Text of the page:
15 Mar House arrest
I was going to buy Hilary Mantel’s long-awaited final instalment of the Thomas Cromwell story anyway. By ‘anyway’, I mean before the world changed and the urge to buy a hefty, 850-page tome became compelling and, possibly, wise. The time for reading in the weeks (maybe months) ahead just got extended due to my self-imposed quasi house arrest for the foreseeable. They call it social distancing now, suddenly a new term that will make it to the OED later in the year, no doubt, as it’s now ‘a thing’ as opposed to an apparently contradictory coupling of two words that don’t normally belong together. If I were actually ill, it would be self-isolating. But I’m not. Just being careful.
So, yes, plenty of time for reading and The Mirror and the Light should see me through a week or two depending on how many other things I manage to build into suddenly unstructured weeks and when I get my capacity for concentration back to its normal level. That’s taken a bit of a dive recently and I’ve found myself up to all sorts of diversionary activities. Pottering really. Timescales all out of kilter. Difficult to focus. Made soup. Baked a lot of bread.
It’s been some time since I read the first two volumes of Thomas’s story. Eleven years since the first; eight since the second. A long wait during which I’ve forgotten quite a lot – though not the pleasure of the two books and the sense I was watching from the side of the banqueting hall or the front of the public gallery, from behind a curtain or the corner of a room at the Cromwell house. So, I decided to start again at the beginning and warm up to the latest book by re-reading the other two.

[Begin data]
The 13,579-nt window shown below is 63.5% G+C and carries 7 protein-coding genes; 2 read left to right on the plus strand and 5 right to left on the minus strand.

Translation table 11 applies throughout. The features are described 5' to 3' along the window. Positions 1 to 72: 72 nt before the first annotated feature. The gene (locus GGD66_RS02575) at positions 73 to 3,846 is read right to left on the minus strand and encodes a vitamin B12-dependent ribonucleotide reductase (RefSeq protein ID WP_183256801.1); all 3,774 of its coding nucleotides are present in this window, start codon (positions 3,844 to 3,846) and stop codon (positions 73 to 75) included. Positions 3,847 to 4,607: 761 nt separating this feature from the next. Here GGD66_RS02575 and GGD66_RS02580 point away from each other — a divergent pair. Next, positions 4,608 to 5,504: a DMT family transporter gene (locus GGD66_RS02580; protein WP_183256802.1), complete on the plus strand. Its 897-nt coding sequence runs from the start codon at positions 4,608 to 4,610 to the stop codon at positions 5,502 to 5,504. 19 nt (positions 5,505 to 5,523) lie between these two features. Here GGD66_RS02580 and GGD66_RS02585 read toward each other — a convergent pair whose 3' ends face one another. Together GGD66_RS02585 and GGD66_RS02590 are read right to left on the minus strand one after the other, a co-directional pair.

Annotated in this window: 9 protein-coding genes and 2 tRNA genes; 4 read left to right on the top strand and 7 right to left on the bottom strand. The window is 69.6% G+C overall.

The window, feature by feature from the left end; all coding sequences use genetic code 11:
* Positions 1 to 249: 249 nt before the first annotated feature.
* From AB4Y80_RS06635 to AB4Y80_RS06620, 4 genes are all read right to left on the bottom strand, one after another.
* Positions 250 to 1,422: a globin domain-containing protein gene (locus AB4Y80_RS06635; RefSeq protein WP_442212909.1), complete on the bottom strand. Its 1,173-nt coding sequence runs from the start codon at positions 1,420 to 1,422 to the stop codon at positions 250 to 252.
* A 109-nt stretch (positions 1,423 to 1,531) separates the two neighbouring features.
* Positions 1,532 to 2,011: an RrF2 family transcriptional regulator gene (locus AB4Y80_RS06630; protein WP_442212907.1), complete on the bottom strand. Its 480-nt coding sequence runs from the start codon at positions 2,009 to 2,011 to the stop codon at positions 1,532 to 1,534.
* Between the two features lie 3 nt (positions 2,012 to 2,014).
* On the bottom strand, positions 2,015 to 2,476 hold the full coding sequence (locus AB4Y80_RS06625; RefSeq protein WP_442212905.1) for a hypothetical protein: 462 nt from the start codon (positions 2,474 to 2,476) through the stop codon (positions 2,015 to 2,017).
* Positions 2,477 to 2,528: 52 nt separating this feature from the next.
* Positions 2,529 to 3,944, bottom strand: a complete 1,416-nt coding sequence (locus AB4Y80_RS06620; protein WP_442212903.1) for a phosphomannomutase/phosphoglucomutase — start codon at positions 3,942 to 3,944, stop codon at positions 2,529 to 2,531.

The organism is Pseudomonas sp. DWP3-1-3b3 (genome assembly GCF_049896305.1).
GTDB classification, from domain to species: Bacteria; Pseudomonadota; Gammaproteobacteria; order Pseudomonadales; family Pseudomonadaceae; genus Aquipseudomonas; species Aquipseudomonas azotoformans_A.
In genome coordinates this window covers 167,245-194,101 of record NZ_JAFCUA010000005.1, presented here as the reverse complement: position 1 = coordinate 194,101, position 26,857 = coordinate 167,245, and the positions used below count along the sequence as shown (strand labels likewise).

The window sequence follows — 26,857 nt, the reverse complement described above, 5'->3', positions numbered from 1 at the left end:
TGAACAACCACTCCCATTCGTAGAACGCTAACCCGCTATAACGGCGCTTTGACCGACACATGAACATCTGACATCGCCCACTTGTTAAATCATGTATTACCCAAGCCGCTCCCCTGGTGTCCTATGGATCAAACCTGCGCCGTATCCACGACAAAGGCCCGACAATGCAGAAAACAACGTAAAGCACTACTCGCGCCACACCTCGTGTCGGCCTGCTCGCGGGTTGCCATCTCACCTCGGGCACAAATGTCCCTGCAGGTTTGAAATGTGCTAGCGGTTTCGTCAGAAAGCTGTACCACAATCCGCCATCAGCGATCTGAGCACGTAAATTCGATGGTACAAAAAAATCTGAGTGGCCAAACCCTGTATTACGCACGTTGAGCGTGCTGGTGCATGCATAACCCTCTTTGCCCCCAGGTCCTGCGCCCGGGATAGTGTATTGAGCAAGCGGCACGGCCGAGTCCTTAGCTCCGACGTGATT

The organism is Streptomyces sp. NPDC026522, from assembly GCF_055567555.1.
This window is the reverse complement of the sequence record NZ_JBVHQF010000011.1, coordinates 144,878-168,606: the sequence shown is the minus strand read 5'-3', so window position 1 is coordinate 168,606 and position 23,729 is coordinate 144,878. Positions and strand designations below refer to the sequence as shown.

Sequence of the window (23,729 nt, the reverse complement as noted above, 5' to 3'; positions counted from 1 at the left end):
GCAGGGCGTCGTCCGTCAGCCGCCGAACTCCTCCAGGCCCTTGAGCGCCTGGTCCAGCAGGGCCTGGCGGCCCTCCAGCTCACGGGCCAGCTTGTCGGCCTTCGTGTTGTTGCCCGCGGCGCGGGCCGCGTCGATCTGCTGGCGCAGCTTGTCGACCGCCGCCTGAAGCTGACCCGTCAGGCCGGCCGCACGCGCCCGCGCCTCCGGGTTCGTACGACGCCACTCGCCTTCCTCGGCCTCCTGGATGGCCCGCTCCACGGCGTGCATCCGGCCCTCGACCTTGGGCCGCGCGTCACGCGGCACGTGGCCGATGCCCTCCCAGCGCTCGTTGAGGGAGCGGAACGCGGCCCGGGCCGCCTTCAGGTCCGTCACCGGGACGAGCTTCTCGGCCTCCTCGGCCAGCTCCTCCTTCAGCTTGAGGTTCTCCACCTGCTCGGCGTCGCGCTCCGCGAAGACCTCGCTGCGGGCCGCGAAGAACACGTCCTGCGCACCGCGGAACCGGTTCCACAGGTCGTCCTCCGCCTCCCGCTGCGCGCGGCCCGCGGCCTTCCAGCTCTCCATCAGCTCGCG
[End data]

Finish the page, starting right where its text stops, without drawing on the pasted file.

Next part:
Half way through Wolf Hall (first volume) and I am struck by a couple of ironies. The first is that each year, come the spring and summer, the Cromwell family who lived in Putney, about 5 miles east along the Thames from where I live, like all of London faced a seasonal illness. A ‘flu, a sort of plague that made people very ill, had them isolating themselves, boarding up the windows, fleeing to the country if they were sufficiently well-heeled to have a rural retreat.
The second irony is that so many of the women in the book are, in effect, confined to quarters. It’s not exactly a cross-section of society as most of the characters are in and around Cromwell’s household and Henry VIII’s court, but be they a queen out of favour, a queen in waiting, ladies of the chamber or the daughters of court hangers-on, lower-ranking aristocrats or tradesmen, women were closeted (and corseted) away. Behind closed doors, constrained from moving around, stuck with their needlework or prayer book or some idle chatter and intrigue, tuned into rumour. To mirror them, I have my knitting, my books, some occasional idle chatter (but, thus far, no intrigue) over WhatsApp, email or phone calls, and constant news, some of it fake. I feel as if I’m reaching back over the centuries and spending time in the company of those women under house arrest, with disease lurking at their doorstep. At least I don’t have the corsets!